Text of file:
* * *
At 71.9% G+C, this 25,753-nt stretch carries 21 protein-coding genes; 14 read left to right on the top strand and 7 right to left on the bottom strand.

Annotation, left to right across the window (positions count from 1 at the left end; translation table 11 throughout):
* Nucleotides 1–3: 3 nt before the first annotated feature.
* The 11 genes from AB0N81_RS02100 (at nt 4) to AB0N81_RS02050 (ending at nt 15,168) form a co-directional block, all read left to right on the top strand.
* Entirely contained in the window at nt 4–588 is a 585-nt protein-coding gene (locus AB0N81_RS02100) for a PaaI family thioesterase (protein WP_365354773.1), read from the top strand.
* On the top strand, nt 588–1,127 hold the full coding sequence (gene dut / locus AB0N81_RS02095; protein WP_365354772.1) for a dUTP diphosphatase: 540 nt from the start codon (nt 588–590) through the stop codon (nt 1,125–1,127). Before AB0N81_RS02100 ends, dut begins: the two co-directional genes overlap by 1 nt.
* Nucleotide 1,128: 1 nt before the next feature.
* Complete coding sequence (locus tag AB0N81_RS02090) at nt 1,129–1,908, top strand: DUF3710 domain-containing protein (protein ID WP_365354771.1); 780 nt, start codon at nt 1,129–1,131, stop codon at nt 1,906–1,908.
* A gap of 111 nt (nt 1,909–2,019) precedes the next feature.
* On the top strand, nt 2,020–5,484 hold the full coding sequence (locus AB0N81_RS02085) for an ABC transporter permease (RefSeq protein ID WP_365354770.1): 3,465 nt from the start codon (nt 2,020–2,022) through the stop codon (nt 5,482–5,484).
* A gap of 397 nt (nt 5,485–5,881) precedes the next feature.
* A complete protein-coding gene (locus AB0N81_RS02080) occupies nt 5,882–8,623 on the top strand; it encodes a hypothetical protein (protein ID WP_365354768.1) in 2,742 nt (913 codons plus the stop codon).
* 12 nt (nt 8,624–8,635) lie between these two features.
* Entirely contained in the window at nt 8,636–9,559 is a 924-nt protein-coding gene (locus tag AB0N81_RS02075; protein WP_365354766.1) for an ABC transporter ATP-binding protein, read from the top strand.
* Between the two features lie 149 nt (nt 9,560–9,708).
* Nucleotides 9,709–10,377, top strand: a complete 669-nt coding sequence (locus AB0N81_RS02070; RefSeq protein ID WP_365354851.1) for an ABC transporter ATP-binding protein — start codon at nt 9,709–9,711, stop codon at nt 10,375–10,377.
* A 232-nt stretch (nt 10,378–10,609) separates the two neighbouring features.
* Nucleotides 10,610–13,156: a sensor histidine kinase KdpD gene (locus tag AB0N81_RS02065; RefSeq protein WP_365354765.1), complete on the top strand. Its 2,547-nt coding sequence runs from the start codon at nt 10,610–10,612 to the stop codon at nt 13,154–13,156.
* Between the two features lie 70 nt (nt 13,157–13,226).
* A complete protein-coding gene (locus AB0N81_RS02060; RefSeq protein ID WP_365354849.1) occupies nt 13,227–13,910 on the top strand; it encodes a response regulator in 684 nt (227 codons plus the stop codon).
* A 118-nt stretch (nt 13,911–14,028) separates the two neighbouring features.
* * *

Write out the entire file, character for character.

At 71.9% G+C, this 25,753-nt stretch carries 21 protein-coding genes; 14 read left to right on the top strand and 7 right to left on the bottom strand.

Annotation, left to right across the window (positions count from 1 at the left end; translation table 11 throughout):
* Nucleotides 1–3: 3 nt before the first annotated feature.
* The 11 genes from AB0N81_RS02100 (at nt 4) to AB0N81_RS02050 (ending at nt 15,168) form a co-directional block, all read left to right on the top strand.
* Entirely contained in the window at nt 4–588 is a 585-nt protein-coding gene (locus AB0N81_RS02100) for a PaaI family thioesterase (protein WP_365354773.1), read from the top strand.
* On the top strand, nt 588–1,127 hold the full coding sequence (gene dut / locus AB0N81_RS02095; protein WP_365354772.1) for a dUTP diphosphatase: 540 nt from the start codon (nt 588–590) through the stop codon (nt 1,125–1,127). Before AB0N81_RS02100 ends, dut begins: the two co-directional genes overlap by 1 nt.
* Nucleotide 1,128: 1 nt before the next feature.
* Complete coding sequence (locus tag AB0N81_RS02090) at nt 1,129–1,908, top strand: DUF3710 domain-containing protein (protein ID WP_365354771.1); 780 nt, start codon at nt 1,129–1,131, stop codon at nt 1,906–1,908.
* A gap of 111 nt (nt 1,909–2,019) precedes the next feature.
* On the top strand, nt 2,020–5,484 hold the full coding sequence (locus AB0N81_RS02085) for an ABC transporter permease (RefSeq protein ID WP_365354770.1): 3,465 nt from the start codon (nt 2,020–2,022) through the stop codon (nt 5,482–5,484).
* A gap of 397 nt (nt 5,485–5,881) precedes the next feature.
* A complete protein-coding gene (locus AB0N81_RS02080) occupies nt 5,882–8,623 on the top strand; it encodes a hypothetical protein (protein ID WP_365354768.1) in 2,742 nt (913 codons plus the stop codon).
* 12 nt (nt 8,624–8,635) lie between these two features.
* Entirely contained in the window at nt 8,636–9,559 is a 924-nt protein-coding gene (locus tag AB0N81_RS02075; protein WP_365354766.1) for an ABC transporter ATP-binding protein, read from the top strand.
* Between the two features lie 149 nt (nt 9,560–9,708).
* Nucleotides 9,709–10,377, top strand: a complete 669-nt coding sequence (locus AB0N81_RS02070; RefSeq protein ID WP_365354851.1) for an ABC transporter ATP-binding protein — start codon at nt 9,709–9,711, stop codon at nt 10,375–10,377.
* A 232-nt stretch (nt 10,378–10,609) separates the two neighbouring features.
* Nucleotides 10,610–13,156: a sensor histidine kinase KdpD gene (locus tag AB0N81_RS02065; RefSeq protein WP_365354765.1), complete on the top strand. Its 2,547-nt coding sequence runs from the start codon at nt 10,610–10,612 to the stop codon at nt 13,154–13,156.
* Between the two features lie 70 nt (nt 13,157–13,226).
* A complete protein-coding gene (locus AB0N81_RS02060; RefSeq protein ID WP_365354849.1) occupies nt 13,227–13,910 on the top strand; it encodes a response regulator in 684 nt (227 codons plus the stop codon).
* A 118-nt stretch (nt 13,911–14,028) separates the two neighbouring features.